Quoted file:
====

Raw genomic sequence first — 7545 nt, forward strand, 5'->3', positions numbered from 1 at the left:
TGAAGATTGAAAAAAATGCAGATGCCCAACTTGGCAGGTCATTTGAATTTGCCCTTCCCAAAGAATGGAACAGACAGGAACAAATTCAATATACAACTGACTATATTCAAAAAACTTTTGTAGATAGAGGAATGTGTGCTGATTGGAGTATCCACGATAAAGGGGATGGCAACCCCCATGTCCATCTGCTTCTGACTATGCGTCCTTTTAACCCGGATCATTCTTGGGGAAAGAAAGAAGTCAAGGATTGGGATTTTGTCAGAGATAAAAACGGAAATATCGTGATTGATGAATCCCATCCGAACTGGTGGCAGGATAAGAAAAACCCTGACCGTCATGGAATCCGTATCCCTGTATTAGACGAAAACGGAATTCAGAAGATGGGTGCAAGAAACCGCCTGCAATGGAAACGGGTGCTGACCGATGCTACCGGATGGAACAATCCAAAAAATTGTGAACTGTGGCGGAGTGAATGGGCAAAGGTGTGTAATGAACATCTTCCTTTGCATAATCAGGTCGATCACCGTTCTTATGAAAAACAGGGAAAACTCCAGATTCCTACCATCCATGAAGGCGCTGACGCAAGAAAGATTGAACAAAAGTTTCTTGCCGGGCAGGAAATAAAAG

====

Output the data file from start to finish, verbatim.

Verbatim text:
Raw genomic sequence first — 7545 nt, forward strand, 5'->3', positions numbered from 1 at the left:
TGAAGATTGAAAAAAATGCAGATGCCCAACTTGGCAGGTCATTTGAATTTGCCCTTCCCAAAGAATGGAACAGACAGGAACAAATTCAATATACAACTGACTATATTCAAAAAACTTTTGTAGATAGAGGAATGTGTGCTGATTGGAGTATCCACGATAAAGGGGATGGCAACCCCCATGTCCATCTGCTTCTGACTATGCGTCCTTTTAACCCGGATCATTCTTGGGGAAAGAAAGAAGTCAAGGATTGGGATTTTGTCAGAGATAAAAACGGAAATATCGTGATTGATGAATCCCATCCGAACTGGTGGCAGGATAAGAAAAACCCTGACCGTCATGGAATCCGTATCCCTGTATTAGACGAAAACGGAATTCAGAAGATGGGTGCAAGAAACCGCCTGCAATGGAAACGGGTGCTGACCGATGCTACCGGATGGAACAATCCAAAAAATTGTGAACTGTGGCGGAGTGAATGGGCAAAGGTGTGTAATGAACATCTTCCTTTGCATAATCAGGTCGATCACCGTTCTTATGAAAAACAGGGAAAACTCCAGATTCCTACCATCCATGAAGGCGCTGACGCAAGAAAGATTGAACAAAAGTTTCTTGCCGGGCAGGAAATAAAAG